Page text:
The three coolest things we found inside hackerspace Hive76 [PHOTOS] - Technical.ly Philly

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Apr. 24, 2013 8:30 am

The three coolest things we found inside hackerspace Hive76 [PHOTOS]

Tucked away on the fifth floor of a Callowhill warehouse building that houses artists of all kinds, the four-year-old hackerspace is a workshop that's taken on a life of its own. Every wall, table and shelf is crammed with tools, spare parts and works in progress.

Hive76 president Brendan Schrader (left) and Dan Provenzano inside Hive76 during Philly Tech Week 2013.

(Photo by Juliana Reyes)

Hackerspace Hive76 is like a curiosity shop but with a few notable quirks: practically everything inside  is made by the people all around you, the builders are happy to teach you how to make your own robot/guitar pedal/3D-printed Yoda head and best of all, there’s no “Do Not Touch” sign in sight.

The hackers actually encourage visitors to touch their creations — that is, everything except the 3D printer while it’s printing, said Hive76 president Brendan Schrader.

Visit Hive76 during Philly Tech Week

Wednesday: Open Hack Night

Thursday: Music Hack Night

Saturday: Open House & Expo

Tucked away on the fifth floor of a Callowhill warehouse building that houses artists of all kinds, the four-year-old hackerspace is a workshop that’s taken on a life of its own. Every wall, table and shelf is crammed with tools, spare parts and works in progress.

The group has about 25 to 30 members, including Chris Thompson, an artist who first learned how to 3D print at Hive76 and last fall, got hired at another local hackerspace, NextFab Studio, to oversee 3D printing and other technical activities.

“I used to 3D print until I got a job 3D printing,” said Thompson, who was teaching a 3D printing class when we visited. “I need to find a new hobby.”

Below, a photo tour of the space, plus the three coolest things we found that were recently built by Hive76 members. Learn more about becoming a member of the space here.

hive 76 1

Gear.

1) A digital pinball machine (Play it at our Signature Event!)

A digital pinball machine built by Brendan Schrader.

A digital pinball machine built by Brendan Schrader.

The machine features 196 different pinball table designs.

The machine features 196 different pinball table designs.

A pinball junkie, Schrader hacked this together in four months, with the help of pinball machine collectors around the country. There’s an opensource database of practically all existing pinball table designs, Schrader said, because collectors scan the art in order to preserve it, in case the machines get destroyed.

He used two computer monitors and art from the database to create a digital pinball machine that lets you choose from nearly 200 different pinball tables, like Star Wars, the Simpsons and Tales from the Crypt. The machine has throwback elements, too, like the traditional spring launcher for the “ball” and a functionality that makes the machine vibrate when the “ball” hits the sides of the machine.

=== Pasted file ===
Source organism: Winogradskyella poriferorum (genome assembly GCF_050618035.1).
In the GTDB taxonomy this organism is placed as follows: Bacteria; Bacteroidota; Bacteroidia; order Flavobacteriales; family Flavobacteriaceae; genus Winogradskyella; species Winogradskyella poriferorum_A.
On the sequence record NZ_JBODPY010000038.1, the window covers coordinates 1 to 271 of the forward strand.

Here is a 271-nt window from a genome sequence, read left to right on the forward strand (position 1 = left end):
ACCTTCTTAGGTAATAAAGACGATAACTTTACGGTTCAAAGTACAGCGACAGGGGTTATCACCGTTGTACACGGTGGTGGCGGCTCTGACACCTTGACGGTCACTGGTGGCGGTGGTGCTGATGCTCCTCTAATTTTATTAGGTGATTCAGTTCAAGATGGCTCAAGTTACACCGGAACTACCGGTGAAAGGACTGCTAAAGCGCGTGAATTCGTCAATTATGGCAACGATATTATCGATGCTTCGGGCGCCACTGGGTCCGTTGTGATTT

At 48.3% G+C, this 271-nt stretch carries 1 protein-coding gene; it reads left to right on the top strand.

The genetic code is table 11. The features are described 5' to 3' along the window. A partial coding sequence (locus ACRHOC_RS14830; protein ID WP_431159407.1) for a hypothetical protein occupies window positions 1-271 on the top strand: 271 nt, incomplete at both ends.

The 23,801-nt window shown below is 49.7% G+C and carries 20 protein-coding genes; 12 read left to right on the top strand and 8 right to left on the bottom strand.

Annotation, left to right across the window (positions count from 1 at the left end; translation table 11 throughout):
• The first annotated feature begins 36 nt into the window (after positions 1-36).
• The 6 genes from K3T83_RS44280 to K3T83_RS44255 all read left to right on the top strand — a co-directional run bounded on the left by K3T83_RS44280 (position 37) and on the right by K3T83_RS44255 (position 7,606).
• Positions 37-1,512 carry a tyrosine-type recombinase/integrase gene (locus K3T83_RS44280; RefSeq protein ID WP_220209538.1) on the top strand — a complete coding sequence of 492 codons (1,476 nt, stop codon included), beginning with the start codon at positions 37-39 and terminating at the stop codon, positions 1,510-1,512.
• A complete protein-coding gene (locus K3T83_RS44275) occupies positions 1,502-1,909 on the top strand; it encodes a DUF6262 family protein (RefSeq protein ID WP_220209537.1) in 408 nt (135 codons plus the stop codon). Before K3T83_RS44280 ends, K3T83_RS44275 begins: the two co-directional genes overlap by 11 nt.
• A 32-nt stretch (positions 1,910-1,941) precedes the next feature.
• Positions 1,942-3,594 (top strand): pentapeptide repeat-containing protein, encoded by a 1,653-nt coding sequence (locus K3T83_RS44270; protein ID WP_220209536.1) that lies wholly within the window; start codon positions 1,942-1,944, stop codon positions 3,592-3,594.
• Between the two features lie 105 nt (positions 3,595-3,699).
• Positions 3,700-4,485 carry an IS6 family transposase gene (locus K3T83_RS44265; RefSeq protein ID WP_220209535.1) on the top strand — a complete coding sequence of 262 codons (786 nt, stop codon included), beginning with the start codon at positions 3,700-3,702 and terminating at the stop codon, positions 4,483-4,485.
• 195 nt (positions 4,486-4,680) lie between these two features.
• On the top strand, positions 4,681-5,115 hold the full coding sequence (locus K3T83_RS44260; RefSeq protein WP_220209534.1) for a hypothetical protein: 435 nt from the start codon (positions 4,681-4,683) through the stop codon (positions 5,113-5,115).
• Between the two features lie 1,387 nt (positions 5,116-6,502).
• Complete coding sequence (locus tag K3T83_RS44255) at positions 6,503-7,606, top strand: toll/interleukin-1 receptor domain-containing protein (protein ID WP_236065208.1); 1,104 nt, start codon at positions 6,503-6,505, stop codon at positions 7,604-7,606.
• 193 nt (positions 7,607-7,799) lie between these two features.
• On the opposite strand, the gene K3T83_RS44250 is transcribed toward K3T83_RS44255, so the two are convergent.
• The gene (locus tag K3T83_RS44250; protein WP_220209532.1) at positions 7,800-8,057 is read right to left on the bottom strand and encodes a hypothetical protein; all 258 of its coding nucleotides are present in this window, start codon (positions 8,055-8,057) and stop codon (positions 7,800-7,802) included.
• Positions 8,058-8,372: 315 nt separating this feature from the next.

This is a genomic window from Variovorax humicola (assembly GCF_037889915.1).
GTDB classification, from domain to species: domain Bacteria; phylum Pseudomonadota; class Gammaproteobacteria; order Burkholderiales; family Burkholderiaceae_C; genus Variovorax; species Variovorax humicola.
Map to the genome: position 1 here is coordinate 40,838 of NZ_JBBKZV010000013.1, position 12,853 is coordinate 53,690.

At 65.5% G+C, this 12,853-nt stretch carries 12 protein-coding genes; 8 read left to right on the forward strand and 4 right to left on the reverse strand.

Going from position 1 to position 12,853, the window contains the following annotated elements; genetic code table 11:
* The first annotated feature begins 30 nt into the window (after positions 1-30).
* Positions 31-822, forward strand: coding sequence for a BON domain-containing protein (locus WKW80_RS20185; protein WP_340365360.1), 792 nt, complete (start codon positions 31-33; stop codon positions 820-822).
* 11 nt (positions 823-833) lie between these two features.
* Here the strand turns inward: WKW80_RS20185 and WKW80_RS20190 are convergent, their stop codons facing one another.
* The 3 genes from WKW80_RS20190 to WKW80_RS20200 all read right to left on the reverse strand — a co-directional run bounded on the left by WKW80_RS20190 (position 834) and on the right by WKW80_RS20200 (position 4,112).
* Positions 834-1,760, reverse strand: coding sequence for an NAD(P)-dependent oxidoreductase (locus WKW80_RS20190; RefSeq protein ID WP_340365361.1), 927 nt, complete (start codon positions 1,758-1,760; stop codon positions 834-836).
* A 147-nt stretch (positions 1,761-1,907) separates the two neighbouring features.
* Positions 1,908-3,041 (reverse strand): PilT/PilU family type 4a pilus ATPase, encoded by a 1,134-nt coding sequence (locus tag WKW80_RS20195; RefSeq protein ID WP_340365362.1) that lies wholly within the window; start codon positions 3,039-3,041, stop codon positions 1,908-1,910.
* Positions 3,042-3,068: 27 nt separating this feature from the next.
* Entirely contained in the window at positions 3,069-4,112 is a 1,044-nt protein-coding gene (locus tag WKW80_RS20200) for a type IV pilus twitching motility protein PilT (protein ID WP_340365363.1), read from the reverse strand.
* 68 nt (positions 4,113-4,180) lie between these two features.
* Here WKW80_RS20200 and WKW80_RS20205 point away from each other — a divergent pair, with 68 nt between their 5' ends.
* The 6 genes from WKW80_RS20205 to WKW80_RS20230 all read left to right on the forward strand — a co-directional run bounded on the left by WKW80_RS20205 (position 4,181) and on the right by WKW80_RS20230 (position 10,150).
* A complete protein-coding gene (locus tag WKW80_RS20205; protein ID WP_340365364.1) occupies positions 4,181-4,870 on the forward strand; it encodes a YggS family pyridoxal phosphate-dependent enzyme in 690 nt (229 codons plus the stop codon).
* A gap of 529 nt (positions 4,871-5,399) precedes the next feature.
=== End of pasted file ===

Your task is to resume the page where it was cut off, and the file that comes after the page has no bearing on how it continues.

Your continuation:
2) A “RepRap,” or 3D printer made out of 3D printed pieces

A 3D printer made out of 3D printed pieces, built by Hive76 founding member Jordan Miller.

A 3D printer made out of 3D printed pieces, built by Hive76 founding member Jordan Miller.

Replicas of City Hall. At left, one that was printed by the Makerbot. At right, one that was printed by the RepRap.

Replicas of City Hall. At left, one that was printed by the Makerbot. At right, one that was printed by the RepRap.

3) Old school TV and radio to be turned into a karaoke machine

tv radio

A 1930s-era radio (bottom) and 1940s-era TV that Hive76 plans on converting into a karaoke machine.

OK, this one is a work in progress. Schrader, a former sound engineer, plans on turning the TV and radio into a karaoke machine using all the original hardware that’s still inside of the appliances. That’s why it’s taking so long, he said. He could buy new hardware and finish it in a weekend, “but what fun is that?” he said.

hive 76 2

Tools.

The now-defunct MakerBot 3D printer, which Chris Thompson dubbed the "Failbot." He spent a year trying to print a City Hall replica with it.

The now-defunct MakerBot 3D printer, which Chris Thompson dubbed the “Failbot.” He spent a year trying to print a City Hall replica with it.

Chris Thompson, who first learned how to 3D print at Hive76 and now does it for a living at NextFab.

Chris Thompson, who first learned how to 3D print at Hive76 and now does it for a living at NextFab.

hive 76 3

Miscellany.

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